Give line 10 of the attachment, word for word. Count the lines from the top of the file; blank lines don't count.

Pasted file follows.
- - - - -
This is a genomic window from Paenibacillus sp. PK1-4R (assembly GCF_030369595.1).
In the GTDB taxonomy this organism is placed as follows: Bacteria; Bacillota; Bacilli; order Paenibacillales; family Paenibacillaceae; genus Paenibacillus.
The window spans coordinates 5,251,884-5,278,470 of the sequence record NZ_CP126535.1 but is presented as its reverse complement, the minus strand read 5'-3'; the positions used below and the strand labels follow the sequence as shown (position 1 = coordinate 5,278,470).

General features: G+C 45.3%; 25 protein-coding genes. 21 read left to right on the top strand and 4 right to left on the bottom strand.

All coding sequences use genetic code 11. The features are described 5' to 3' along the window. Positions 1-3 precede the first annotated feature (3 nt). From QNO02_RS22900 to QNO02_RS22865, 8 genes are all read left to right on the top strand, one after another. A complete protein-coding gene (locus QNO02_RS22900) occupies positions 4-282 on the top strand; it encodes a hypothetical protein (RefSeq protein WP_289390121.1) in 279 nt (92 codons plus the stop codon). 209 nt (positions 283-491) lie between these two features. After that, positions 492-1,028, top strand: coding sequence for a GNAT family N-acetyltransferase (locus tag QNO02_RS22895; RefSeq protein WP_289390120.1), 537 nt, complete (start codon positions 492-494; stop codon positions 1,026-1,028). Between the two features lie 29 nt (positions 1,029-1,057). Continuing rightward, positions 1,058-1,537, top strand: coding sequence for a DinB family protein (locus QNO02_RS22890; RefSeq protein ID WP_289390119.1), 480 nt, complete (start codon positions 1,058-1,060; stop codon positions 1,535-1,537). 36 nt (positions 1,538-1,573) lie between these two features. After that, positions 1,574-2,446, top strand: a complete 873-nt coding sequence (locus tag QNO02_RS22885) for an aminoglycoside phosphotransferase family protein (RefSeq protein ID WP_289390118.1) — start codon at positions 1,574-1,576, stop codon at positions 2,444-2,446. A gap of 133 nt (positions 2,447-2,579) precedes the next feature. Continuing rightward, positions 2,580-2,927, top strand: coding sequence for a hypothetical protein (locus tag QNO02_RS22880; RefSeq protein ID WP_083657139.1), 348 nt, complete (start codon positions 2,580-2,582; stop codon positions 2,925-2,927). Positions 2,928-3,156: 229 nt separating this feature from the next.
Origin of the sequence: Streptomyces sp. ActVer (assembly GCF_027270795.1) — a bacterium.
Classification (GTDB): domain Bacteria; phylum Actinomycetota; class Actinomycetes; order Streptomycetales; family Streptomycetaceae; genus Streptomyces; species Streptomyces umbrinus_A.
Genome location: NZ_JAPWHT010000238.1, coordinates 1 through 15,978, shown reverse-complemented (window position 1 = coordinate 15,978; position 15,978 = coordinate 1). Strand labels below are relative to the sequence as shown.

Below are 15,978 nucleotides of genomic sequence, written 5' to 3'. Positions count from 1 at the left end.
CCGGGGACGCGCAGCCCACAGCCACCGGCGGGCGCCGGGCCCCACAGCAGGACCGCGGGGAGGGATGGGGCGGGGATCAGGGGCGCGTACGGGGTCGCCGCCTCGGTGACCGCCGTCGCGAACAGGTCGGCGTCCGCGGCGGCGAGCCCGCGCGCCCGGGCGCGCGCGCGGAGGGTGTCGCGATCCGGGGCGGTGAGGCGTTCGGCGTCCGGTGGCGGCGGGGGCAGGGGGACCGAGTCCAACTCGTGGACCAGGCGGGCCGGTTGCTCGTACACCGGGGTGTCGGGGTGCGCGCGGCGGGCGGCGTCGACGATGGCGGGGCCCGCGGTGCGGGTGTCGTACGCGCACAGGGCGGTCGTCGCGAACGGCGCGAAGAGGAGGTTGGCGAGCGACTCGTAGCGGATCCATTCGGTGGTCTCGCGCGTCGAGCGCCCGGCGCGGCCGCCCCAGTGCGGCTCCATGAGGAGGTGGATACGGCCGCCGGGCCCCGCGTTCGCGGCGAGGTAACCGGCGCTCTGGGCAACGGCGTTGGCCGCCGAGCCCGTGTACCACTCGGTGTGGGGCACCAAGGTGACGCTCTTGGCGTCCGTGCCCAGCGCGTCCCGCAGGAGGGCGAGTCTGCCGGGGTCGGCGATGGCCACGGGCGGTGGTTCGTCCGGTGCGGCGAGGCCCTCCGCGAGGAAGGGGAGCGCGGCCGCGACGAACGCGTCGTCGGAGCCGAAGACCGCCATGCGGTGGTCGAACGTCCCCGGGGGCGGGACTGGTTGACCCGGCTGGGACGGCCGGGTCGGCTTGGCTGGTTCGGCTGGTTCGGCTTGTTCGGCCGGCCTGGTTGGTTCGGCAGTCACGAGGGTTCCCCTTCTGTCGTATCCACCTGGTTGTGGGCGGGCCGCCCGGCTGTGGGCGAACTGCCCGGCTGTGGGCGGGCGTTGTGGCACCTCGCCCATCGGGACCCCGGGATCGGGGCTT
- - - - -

CCGGGGACGCGCAGCCCACAGCCACCGGCGGGCGCCGGGCCCCACAGCAGGACCGCGGGGAGGGATGGGGCGGGGATCAGGGGCGCGTACGGGGTCGCCGCCTCGGTGACCGCCGTCGCGAACAGGTCGGCGTCCGCGGCGGCGAGCCCGCGCGCCCGGGCGCGCGCGCGGAGGGTGTCGCGATCCGGGGCGGTGAGGCGTTCGGCGTCCGGTGGCGGCGGGGGCAGGGGGACCGAGTCCAACTCGTGGACCAGGCGGGCCGGTTGCTCGTACACCGGGGTGTCGGGGTGCGCGCGGCGGGCGGCGTCGACGATGGCGGGGCCCGCGGTGCGGGTGTCGTACGCGCACAGGGCGGTCGTCGCGAACGGCGCGAAGAGGAGGTTGGCGAGCGACTCGTAGCGGATCCATTCGGTGGTCTCGCGCGTCGAGCGCCCGGCGCGGCCGCCCCAGTGCGGCTCCATGAGGAGGTGGATACGGCCGCCGGGCCCCGCGTTCGCGGCGAGGTAACCGGCGCTCTGGGCAACGGCGTTGGCCGCCGAGCCCGTGTACCACTCGGTGTGGGGCACCAAGGTGACGCTCTTGGCGTCCGTGCCCAGCGCGTCCCGCAGGAGGGCGAGTCTGCCGGGGTCGGCGATGGCCACGGGCGGTGGTTCGTCCGGTGCGGCGAGGCCCTCCGCGAGGAAGGGGAGCGCGGCCGCGACGAACGCGTCGTCGGAGCCGAAGACCGCCATGCGGTGGTCGAACGTCCCCGGGGGCGGGACTGGTTGACCCGGCTGGGACGGCCGGGTCGGCTTGGCTGGTTCGGCTGGTTCGGCTTGTTCGGCCGGCCTGGTTGGTTCGGCAGTCACGAGGGTTCCCCTTCTGTCGTATCCACCTGGTTGTGGGCGGGCCGCCCGGCTGTGGGCGAACTGCCCGGCTGTGGGCGGGCGTTGTGGCACCTCGCCCATCGGGACCCCGGGATCGGGGCTT